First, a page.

The evening light is streaming golden through the windows in the kitchen and in the back hall. Past the washing machine and humming refrigerator, radiant through the leaves of the money tree, it lands on the hardwood floor, illuminating the polished boards with the warmest glow. I close the door to Lucy’s room quietly, the dying day washing over my bare feet.
It’s been gray for three days, rainy for two, so the evening sunshine is a welcome surprise. My hair curls in the humidity, sticking to my skin as I try to brush it away from my eyes, then my neck. My body is aching and exhausted; my tired heart still weeps.
Our wedding anniversary has come and gone; check off another painful box in the Year of First Withouts. The day was bleak, but hot; the rain did nothing to soothe for once. Work was futile; I should have taken the day off. Instead, I hoard my PTO like a dragon with her gold, burned from years of workplaces with punitive attendance policies.
It feels dramatic to say that I survived the day. I mean, of course I did; there was no danger of not waking up the next morning, that is to say, no more than for anyone on given day. But for a day like that; when the grief has claws that carve deep, when it hurts to draw the next breath, when every sob wracks you to the bone; yes, I survived it. It was one of the most difficult days that I have had in several months, but it was over. The first anniversary without them; in the books.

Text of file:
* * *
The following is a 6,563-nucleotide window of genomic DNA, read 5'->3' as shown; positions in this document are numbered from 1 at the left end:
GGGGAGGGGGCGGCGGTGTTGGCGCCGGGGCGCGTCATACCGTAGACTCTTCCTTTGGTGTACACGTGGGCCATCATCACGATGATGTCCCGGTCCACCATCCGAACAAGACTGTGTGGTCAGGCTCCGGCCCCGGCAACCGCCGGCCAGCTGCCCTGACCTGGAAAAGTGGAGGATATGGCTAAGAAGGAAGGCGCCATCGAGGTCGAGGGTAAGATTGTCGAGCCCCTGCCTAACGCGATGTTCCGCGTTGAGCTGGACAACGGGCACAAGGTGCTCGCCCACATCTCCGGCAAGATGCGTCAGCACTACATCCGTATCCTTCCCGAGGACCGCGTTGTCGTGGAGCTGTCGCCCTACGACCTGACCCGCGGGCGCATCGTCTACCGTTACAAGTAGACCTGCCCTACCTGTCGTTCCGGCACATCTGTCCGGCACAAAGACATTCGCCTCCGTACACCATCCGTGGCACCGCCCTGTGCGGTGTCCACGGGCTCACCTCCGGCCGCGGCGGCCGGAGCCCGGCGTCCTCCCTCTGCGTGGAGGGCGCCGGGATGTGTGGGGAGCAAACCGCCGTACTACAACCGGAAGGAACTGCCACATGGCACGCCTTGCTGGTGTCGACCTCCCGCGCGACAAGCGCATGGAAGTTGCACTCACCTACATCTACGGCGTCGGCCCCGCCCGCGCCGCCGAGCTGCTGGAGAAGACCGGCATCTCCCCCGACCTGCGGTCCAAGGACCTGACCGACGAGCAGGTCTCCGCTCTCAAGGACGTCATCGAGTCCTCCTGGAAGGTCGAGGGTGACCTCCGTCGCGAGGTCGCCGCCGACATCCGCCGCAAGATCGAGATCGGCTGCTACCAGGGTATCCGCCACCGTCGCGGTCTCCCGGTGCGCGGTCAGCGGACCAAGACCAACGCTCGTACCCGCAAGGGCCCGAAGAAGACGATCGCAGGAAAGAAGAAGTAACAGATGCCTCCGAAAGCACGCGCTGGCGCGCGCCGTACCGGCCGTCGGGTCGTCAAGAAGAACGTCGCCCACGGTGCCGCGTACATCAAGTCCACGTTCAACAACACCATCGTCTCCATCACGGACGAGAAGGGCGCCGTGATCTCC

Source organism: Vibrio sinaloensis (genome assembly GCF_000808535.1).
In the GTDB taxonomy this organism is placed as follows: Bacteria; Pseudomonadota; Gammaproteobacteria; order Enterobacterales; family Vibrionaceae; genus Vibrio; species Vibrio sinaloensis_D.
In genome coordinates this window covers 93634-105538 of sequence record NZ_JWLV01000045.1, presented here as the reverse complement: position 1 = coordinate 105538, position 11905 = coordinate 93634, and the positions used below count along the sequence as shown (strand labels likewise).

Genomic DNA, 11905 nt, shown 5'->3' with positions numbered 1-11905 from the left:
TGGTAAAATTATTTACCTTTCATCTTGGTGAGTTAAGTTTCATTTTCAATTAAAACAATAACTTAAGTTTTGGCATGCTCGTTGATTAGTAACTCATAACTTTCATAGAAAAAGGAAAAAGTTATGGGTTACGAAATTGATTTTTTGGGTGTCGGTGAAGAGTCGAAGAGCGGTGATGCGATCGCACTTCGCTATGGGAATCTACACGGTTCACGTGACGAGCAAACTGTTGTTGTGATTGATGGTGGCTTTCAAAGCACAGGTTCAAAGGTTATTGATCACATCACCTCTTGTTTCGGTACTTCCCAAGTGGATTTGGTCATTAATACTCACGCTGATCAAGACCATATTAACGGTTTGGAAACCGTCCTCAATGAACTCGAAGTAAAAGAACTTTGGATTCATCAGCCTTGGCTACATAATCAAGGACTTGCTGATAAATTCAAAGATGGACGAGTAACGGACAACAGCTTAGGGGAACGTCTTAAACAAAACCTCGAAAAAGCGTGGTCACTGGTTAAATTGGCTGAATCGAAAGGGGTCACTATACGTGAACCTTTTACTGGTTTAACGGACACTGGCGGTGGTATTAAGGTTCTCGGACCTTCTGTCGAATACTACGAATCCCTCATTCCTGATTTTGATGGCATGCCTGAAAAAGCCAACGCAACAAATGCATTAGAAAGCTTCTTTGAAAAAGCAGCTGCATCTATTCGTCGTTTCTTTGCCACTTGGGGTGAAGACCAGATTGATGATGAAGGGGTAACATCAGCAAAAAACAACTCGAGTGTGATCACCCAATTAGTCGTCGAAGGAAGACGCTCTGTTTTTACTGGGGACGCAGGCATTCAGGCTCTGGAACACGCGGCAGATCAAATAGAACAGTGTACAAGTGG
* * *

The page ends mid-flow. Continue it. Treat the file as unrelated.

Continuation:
The next day, just as my heart was starting to steady a little, I got a text that ripped the rug out and sent me tumbling again.
“Hi! We are making Father’s Day presents with the kids, who should Lucy’s be addressed to?”
Innocuous enough. Gutting. I had compartmentalized the month so well, so focused on our anniversary, I forgot about Father’s Day.
There is nothing that is not irrevocably changed. As if the little family we made were our own little world; Death came to cradle Oscar and just sheared off a third of it, before out sweet boy even got to see it. We tumbled along, sometimes rolling, sometimes clunking when that missing piece reminded us. Then our bright little light came around, and that hole felt a little smaller, and we felt a little less broken. And then.
We had two days with Oscar to prepare for his birth after learning of his death. Forty-three hours where he was still, and still with us; where he was held, warm and perfect. When Death came for Hawthorne, though, she gave no warning, pulling the last breath from them in front of me. I was left with minutes to hold them, precious minutes spent trying to drag them back to me, to put breath back in their body and make their still heart beat, please, beat. Then there was nothing warm at all.
And so our little broken world, again, split. Jagged and raw, I am left clinging to Lucy as another massive part of our world was wrenched away, cast back and returned to the depths of the universe. We’re left with memories that shower down like meteors as half of our home spin among the stars.